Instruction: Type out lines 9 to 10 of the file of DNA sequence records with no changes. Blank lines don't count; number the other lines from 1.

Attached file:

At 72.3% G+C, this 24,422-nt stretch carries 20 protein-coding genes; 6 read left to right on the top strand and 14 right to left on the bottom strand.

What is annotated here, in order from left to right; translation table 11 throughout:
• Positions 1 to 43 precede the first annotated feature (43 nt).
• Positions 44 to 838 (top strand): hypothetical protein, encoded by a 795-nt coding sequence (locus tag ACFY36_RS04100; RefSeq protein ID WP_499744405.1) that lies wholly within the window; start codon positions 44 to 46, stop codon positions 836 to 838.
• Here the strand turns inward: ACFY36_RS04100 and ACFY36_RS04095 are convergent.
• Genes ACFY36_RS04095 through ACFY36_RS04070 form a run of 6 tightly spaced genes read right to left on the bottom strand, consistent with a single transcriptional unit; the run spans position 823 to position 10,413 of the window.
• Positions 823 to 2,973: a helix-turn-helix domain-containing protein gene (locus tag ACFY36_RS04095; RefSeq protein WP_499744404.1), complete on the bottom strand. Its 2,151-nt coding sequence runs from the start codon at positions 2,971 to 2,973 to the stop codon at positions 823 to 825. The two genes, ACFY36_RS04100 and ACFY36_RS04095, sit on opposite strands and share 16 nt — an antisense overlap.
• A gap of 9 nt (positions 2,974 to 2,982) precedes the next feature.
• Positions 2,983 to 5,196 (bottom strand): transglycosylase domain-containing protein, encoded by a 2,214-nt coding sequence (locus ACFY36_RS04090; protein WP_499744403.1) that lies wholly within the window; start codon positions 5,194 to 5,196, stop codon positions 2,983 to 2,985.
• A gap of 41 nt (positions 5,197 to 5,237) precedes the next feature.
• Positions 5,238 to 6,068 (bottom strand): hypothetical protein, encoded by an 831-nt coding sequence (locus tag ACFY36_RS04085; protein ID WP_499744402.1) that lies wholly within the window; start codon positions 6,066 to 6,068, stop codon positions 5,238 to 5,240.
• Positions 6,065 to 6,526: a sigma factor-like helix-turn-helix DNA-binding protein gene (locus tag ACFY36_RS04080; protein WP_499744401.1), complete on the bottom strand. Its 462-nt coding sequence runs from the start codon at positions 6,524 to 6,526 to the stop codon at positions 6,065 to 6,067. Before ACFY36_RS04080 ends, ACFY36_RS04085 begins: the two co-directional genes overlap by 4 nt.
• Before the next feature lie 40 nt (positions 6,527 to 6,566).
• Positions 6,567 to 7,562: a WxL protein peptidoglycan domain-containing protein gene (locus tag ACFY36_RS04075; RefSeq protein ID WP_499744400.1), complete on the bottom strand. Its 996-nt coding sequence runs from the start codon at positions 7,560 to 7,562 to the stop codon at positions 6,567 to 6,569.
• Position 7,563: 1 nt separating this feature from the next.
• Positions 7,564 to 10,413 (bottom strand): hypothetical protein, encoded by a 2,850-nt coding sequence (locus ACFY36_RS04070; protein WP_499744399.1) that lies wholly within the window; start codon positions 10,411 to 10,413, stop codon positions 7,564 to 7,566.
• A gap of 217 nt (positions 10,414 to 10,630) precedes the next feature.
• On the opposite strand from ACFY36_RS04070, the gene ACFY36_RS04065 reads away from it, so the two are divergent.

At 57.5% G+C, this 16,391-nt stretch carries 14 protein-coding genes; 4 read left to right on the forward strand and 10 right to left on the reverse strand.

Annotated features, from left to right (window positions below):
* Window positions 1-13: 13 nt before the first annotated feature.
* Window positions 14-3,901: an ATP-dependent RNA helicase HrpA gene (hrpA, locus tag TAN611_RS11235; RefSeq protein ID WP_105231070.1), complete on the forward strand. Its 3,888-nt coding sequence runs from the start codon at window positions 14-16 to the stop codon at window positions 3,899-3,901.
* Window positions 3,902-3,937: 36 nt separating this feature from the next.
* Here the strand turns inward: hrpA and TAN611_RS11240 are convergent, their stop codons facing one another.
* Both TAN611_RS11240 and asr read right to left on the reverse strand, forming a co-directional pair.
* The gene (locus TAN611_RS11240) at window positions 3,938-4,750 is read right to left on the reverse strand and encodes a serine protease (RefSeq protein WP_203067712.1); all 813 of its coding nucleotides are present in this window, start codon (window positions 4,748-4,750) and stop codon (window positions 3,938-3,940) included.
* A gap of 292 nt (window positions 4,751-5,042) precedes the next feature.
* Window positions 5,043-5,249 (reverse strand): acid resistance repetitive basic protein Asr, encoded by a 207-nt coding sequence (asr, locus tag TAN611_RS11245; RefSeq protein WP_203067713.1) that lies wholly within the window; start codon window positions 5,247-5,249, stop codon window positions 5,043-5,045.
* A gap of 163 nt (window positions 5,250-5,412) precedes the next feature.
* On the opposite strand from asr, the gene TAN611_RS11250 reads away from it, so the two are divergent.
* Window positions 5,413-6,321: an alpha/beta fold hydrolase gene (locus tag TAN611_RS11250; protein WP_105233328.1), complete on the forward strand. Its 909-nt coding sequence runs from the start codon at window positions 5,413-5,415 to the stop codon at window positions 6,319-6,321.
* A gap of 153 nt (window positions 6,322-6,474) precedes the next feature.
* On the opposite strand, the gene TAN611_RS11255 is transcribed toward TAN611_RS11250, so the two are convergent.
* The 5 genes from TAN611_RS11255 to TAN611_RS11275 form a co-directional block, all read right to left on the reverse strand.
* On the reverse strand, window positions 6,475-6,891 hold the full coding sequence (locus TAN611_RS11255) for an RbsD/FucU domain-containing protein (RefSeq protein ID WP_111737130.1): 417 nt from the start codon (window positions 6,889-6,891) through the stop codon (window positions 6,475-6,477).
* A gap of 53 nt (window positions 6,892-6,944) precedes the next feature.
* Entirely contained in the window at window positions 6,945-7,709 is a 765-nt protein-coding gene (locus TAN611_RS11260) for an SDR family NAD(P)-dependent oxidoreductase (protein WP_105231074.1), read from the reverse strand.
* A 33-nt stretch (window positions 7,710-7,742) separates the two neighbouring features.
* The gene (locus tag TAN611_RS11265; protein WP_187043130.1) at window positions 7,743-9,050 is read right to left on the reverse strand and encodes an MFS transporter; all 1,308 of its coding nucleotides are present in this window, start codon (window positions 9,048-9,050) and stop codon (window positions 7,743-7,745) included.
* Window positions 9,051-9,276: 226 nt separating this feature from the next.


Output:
• Positions 2,983 to 5,196 (bottom strand): transglycosylase domain-containing protein, encoded by a 2,214-nt coding sequence (locus ACFY36_RS04090; protein WP_499744403.1) that lies wholly within the window; start codon positions 5,194 to 5,196, stop codon positions 2,983 to 2,985.
• A gap of 41 nt (positions 5,197 to 5,237) precedes the next feature.